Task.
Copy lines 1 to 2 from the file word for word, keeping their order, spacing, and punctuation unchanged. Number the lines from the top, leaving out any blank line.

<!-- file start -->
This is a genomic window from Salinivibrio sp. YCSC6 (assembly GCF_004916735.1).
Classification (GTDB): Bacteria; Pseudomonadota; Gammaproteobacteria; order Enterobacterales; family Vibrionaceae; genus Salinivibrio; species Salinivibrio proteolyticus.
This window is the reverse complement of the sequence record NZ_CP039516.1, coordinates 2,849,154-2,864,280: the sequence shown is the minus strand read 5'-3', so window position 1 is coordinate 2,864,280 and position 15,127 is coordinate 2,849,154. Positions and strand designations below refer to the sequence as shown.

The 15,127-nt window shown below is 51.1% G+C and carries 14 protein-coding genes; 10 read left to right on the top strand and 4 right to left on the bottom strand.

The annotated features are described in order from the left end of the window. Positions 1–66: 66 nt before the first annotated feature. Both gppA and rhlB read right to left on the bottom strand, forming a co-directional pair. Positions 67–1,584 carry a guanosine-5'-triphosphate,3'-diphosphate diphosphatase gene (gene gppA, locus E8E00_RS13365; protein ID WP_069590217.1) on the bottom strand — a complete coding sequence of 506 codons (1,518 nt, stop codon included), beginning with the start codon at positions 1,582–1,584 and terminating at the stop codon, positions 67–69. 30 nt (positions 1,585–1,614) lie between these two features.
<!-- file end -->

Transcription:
This is a genomic window from Salinivibrio sp. YCSC6 (assembly GCF_004916735.1).
Classification (GTDB): Bacteria; Pseudomonadota; Gammaproteobacteria; order Enterobacterales; family Vibrionaceae; genus Salinivibrio; species Salinivibrio proteolyticus.